From 18 August to 2 September 2018, Indonesia hosted the prestigious 2018 Asian Games in Jakarta and Palembang. People came from all around Asia to support their countries, celebrate the athletes and the matches, and praise the luxurious Opening and Closing Ceremony of the Games. Government officials believe the Asian Games was a big success in framing the national image, but is it really a big success for the progressive development of the nation?
The article argues that there are many implications of holding this mega event in Indonesia; in the field of human rights, environment, and urban development. While this article agrees that all implications raise huge concerns for the nation, it will mostly talk about the human rights violation and environment, as they are the most pressing issues related to the Games that have not been discussed enough. Furthermore, the article was written with the purpose of raising awareness and in the eventuality that there will be more data available to the public, a follow up article will be written.
Human rights violations
According to Amnesty International, excessive use of force by the police has led to a high number of deaths of suspected criminals in several cities close to the venues of the 2018 Asian Games. It was found that police forces in Jakarta, South Sumatra, and Lampung shot dead at least 15 criminal suspects and injured 41 others (Amnesty International, 2018). This was a result of direction from high-ranking police officials to their personnel in combating crimes to ensure public safety during the Games (Lamb, 2018).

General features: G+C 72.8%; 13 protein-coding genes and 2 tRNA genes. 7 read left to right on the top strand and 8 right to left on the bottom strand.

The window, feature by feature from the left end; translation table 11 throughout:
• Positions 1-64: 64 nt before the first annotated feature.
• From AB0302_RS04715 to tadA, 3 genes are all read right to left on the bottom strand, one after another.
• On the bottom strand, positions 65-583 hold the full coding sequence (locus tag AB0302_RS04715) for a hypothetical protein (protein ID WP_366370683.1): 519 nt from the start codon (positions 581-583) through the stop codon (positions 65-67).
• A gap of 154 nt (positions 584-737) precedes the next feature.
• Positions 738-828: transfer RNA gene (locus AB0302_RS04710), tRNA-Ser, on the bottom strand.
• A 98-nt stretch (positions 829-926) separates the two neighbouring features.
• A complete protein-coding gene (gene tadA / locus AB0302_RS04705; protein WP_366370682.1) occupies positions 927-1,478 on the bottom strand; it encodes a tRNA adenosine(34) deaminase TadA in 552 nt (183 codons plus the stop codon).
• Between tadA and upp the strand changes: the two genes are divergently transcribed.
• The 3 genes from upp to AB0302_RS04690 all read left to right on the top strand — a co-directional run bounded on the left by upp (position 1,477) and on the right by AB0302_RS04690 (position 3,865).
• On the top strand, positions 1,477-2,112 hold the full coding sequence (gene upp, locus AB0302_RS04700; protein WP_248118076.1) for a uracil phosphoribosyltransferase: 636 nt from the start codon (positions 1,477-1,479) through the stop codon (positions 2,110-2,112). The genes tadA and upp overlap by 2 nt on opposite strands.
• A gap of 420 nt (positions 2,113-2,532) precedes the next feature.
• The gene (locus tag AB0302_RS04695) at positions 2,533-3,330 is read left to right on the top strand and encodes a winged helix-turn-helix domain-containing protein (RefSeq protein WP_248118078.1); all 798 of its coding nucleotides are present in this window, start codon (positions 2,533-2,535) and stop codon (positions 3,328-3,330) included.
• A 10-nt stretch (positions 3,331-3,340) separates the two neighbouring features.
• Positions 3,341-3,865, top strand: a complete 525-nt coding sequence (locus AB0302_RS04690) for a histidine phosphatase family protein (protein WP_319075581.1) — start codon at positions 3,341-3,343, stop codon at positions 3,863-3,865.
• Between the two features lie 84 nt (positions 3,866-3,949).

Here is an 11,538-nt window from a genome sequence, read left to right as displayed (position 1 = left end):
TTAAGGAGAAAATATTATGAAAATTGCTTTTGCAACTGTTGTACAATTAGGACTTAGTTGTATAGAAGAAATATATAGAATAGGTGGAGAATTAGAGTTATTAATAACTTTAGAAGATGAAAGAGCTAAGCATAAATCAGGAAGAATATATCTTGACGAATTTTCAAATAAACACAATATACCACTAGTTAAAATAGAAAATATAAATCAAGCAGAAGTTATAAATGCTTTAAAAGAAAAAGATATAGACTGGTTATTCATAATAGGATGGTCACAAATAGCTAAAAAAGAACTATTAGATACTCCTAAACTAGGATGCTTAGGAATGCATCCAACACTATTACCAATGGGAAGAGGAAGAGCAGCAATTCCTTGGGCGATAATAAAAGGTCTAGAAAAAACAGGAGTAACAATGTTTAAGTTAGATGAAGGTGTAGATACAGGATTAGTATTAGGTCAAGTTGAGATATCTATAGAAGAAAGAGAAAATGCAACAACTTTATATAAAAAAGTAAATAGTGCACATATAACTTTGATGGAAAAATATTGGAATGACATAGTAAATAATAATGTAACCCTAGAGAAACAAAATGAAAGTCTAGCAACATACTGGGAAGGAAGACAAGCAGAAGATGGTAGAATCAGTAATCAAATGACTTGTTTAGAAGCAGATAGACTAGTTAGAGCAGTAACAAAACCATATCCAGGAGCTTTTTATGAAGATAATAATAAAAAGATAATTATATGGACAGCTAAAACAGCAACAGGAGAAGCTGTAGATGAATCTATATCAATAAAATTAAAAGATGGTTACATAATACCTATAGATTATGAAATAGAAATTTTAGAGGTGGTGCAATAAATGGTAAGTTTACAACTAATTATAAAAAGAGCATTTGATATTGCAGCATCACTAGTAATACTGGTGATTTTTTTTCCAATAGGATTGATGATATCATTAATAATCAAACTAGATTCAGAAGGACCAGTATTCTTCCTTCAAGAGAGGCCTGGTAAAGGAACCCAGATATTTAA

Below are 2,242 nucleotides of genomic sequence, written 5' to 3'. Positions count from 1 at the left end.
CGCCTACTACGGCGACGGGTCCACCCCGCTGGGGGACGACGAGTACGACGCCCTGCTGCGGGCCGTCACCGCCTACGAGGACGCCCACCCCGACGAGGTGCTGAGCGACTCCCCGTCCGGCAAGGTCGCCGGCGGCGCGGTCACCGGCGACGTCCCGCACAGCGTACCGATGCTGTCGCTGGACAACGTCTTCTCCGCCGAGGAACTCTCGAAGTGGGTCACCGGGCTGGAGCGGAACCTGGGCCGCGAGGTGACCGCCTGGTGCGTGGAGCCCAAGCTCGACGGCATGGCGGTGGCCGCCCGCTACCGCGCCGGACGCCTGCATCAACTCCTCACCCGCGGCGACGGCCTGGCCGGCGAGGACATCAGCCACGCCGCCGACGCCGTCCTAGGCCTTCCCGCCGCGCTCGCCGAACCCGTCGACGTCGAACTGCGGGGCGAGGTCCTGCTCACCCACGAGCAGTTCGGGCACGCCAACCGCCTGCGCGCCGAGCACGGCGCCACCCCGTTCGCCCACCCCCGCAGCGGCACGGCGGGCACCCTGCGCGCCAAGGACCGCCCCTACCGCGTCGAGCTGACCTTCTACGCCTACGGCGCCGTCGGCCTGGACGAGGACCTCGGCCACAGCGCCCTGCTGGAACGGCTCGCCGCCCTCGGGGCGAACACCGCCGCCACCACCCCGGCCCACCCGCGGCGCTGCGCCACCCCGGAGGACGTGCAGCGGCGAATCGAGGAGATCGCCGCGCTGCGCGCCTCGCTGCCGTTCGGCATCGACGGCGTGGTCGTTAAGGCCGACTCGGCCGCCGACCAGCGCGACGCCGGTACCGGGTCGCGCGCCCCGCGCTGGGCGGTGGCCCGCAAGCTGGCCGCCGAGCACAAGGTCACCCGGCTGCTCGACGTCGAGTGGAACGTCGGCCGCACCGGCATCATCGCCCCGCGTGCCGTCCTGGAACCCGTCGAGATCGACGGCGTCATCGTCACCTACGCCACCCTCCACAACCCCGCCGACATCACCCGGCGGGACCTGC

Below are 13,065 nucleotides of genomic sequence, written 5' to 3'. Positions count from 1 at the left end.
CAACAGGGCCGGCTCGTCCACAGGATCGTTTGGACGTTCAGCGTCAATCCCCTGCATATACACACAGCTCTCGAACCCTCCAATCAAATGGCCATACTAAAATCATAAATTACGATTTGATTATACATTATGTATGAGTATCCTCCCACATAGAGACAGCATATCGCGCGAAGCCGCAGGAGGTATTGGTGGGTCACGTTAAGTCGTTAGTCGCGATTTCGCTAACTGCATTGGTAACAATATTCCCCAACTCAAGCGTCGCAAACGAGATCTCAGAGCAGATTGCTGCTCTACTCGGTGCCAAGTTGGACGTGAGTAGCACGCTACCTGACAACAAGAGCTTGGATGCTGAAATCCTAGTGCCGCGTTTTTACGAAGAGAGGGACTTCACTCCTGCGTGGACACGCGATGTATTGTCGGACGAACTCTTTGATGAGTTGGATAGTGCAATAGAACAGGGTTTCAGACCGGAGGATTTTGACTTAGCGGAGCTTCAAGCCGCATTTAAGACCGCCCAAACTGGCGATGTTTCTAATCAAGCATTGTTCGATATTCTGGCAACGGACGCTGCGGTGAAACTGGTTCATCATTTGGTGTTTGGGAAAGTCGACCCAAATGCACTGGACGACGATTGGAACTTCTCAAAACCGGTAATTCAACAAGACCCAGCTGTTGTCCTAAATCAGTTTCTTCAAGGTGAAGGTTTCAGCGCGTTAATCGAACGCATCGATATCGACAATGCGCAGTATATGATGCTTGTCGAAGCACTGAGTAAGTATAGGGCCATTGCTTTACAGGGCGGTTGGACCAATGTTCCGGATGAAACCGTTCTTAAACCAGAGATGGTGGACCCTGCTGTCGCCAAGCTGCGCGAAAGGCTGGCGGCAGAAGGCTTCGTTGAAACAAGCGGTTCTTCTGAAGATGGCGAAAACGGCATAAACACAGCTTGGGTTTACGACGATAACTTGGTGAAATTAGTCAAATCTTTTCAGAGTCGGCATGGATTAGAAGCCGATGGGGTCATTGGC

This incident could be interpreted as a lack of reflection from high-ranking officials about human rights. When hosting an event of this size, improving the national security is a priority, however, a nation should respect and protect human rights at all times. This trend is raising concerns because once the license to shoot and kill is normalised within the police institution, it could be used for other crimes in the future. As a ratifying country to the International Covenant on Civil and Political Rights, Indonesia is obliged to protect Article 6, related to the use of force and firearms and the right to life. Furthermore, it is also subject to strict international and national standards on the use of force and firearms such as the UN Code of Conduct for Law Enforcement Officials (1979), the UN Basic Principles on the Use of Force and Firearms by Law Enforcement Officials (1990), and the Indonesian Chief of Police Regulation on the Use of Force in Police Action (No. 1/2009) (Amnesty International, 2018).